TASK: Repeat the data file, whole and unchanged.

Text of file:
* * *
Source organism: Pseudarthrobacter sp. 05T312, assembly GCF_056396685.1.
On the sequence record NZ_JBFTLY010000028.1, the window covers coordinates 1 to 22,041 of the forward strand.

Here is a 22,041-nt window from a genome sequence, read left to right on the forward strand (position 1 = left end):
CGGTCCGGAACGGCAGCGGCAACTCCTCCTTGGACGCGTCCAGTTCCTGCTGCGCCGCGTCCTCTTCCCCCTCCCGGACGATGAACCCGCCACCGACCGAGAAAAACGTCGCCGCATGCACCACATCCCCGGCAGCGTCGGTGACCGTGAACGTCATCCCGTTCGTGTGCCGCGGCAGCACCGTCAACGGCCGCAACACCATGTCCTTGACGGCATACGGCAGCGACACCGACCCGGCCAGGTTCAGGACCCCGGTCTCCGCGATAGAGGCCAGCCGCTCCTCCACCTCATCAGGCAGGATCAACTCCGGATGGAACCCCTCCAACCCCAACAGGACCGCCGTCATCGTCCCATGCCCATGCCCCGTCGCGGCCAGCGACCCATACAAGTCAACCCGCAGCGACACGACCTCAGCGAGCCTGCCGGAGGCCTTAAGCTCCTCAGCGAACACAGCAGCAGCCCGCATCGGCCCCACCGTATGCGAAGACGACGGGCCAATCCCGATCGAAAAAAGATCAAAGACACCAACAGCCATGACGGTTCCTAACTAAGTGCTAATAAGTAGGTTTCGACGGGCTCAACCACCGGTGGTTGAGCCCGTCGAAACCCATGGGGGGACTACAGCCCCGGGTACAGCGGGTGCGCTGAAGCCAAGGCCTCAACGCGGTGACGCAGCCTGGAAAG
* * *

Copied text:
Source organism: Pseudarthrobacter sp. 05T312, assembly GCF_056396685.1.
On the sequence record NZ_JBFTLY010000028.1, the window covers coordinates 1 to 22,041 of the forward strand.

Here is a 22,041-nt window from a genome sequence, read left to right on the forward strand (position 1 = left end):
CGGTCCGGAACGGCAGCGGCAACTCCTCCTTGGACGCGTCCAGTTCCTGCTGCGCCGCGTCCTCTTCCCCCTCCCGGACGATGAACCCGCCACCGACCGAGAAAAACGTCGCCGCATGCACCACATCCCCGGCAGCGTCGGTGACCGTGAACGTCATCCCGTTCGTGTGCCGCGGCAGCACCGTCAACGGCCGCAACACCATGTCCTTGACGGCATACGGCAGCGACACCGACCCGGCCAGGTTCAGGACCCCGGTCTCCGCGATAGAGGCCAGCCGCTCCTCCACCTCATCAGGCAGGATCAACTCCGGATGGAACCCCTCCAACCCCAACAGGACCGCCGTCATCGTCCCATGCCCATGCCCCGTCGCGGCCAGCGACCCATACAAGTCAACCCGCAGCGACACGACCTCAGCGAGCCTGCCGGAGGCCTTAAGCTCCTCAGCGAACACAGCAGCAGCCCGCATCGGCCCCACCGTATGCGAAGACGACGGGCCAATCCCGATCGAAAAAAGATCAAAGACACCAACAGCCATGACGGTTCCTAACTAAGTGCTAATAAGTAGGTTTCGACGGGCTCAACCACCGGTGGTTGAGCCCGTCGAAACCCATGGGGGGACTACAGCCCCGGGTACAGCGGGTGCGCTGAAGCCAAGGCCTCAACGCGGTGACGCAGCCTGGAAAG